Are you making decisions based on the 5%?
If you take any group of people (e.g. students, workers, family members), 5% of them will usually go against the grain in every way. In the classroom, this manifests itself in maladaptive behaviour. With teachers, it can pop up by not following procedures, responding negatively when you make a request, or even tardiness and absenteeism from meetings; The problem that we have in schools is that we often base our school rules on that 5%. We take away really great learning opportunities from 95% of our kids because we are so concerned about the 5%. 
This is especially true with mobile devices and behavior. We make all kids put away their phones and tablets because a few may use them inappropriately. We would not suspend all students because two of them got into a fight. In a similar vein, perhaps we should consider only taking phones away from those who use them inappropriately or break the rules. Otherwise, we may be depriving our students of great learning opportunities that will excite them and better prepare them for the society they are about to enter. Does your school create policy based on the 5% or based on what is best for student preparation overall?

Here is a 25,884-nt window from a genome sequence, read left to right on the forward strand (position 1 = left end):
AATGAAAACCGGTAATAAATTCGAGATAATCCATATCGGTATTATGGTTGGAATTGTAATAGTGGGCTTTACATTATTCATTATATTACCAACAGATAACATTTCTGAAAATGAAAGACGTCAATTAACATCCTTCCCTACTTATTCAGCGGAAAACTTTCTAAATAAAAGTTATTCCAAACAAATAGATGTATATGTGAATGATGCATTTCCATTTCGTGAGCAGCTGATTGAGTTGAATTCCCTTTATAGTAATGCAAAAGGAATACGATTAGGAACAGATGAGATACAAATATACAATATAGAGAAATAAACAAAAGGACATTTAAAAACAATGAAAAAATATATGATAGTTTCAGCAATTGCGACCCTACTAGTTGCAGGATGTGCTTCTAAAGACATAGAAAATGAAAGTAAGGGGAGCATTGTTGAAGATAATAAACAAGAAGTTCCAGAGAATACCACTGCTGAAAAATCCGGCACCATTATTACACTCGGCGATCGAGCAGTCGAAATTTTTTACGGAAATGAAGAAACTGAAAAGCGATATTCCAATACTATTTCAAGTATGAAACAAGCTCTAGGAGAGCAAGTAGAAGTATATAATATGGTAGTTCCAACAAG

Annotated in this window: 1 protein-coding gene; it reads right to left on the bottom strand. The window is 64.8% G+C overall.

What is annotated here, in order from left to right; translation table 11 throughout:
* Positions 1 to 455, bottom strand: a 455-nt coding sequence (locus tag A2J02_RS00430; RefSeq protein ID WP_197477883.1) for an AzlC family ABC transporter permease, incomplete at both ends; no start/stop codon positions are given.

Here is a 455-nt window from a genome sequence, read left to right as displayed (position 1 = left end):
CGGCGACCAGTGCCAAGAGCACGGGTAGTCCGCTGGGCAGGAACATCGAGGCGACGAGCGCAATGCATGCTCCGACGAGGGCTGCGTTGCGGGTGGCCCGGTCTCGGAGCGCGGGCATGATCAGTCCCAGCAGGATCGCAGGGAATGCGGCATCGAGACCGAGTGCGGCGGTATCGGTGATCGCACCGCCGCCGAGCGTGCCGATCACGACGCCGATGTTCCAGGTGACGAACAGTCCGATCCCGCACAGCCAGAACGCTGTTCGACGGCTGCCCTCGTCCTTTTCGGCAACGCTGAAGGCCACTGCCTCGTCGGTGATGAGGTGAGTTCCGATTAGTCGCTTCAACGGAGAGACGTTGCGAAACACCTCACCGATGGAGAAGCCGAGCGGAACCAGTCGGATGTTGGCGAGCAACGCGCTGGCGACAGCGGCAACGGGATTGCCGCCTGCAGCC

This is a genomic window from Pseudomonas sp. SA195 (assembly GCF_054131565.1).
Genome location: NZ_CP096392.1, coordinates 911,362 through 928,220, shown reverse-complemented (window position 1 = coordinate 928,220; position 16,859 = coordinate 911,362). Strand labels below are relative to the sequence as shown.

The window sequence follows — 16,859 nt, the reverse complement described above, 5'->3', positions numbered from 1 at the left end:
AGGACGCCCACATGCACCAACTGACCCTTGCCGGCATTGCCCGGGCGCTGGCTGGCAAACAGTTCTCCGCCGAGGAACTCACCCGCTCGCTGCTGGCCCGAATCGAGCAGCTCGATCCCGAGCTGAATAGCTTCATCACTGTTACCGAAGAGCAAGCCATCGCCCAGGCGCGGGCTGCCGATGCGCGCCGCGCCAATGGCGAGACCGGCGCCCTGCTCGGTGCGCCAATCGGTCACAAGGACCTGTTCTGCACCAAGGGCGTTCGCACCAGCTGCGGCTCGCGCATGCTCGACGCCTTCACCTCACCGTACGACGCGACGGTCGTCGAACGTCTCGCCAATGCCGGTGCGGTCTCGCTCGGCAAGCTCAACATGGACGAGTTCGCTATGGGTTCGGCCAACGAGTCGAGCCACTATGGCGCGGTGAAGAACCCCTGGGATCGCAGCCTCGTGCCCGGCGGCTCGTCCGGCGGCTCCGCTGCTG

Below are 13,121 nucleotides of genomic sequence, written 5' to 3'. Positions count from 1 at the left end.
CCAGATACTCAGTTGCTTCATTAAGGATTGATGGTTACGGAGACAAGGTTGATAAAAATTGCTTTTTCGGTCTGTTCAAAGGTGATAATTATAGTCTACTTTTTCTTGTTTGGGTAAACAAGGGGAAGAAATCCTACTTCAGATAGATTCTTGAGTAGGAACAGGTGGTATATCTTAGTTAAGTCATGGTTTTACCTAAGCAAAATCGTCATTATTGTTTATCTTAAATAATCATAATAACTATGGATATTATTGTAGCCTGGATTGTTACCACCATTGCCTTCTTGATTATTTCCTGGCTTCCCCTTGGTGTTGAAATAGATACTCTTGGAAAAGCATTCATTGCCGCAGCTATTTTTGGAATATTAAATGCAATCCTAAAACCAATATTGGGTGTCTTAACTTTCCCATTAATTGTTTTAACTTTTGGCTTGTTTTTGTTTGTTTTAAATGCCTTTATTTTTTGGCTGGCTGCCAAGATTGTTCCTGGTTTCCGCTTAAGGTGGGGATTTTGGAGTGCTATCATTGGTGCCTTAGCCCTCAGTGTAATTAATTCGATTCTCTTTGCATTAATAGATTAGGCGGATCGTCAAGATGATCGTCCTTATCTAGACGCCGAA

Who sits at your table?
Finally, one of the things that is incredibly important is the concept of your table.  If you had a major decision to make in your life, who would you invite to sit at your table?  Similarly, when you are faced with a dilemma at work or you need to make a tough decision about a staff member, who do you go to? A sage pastor in Thailand once noted that he always tries to have five people he can rely on. For me, those five would be  someone older and wiser, someone you are mentoring, someone who cares deeply about your personal life (not just your professional one), someone from a different racial or ethnic background, and your hero (even though you may not actually know them). Have you put together your table? Sometimes we feel we have to do it all on our own, but people want to help us if they are invited. Not only are these individuals important for our mental health but they also can have a critical and helpful role in our job performance.  
As you reflect on these questions, it is important to consider what you have or have not been able to accomplish this year and why.  When we work on one thing at a time, we can make important progress. Some will be easy (creating your table, learning something new) and some are more difficult to implement (policy and rule changes, deciding which evidence-based practices your school wants to be known for) but it is important that we make the commitment to move forward. A little at a time, a little each day can contribute to impressive change over time. I feel confident that in January 2020, you will be able to look back at all the significant progress you have made this year.
This item first appeared here and reflects on a talk given by the author at the 2017 AHDS Conference in Glasgow
Photo: Chris Kim via Flickr Creative Commons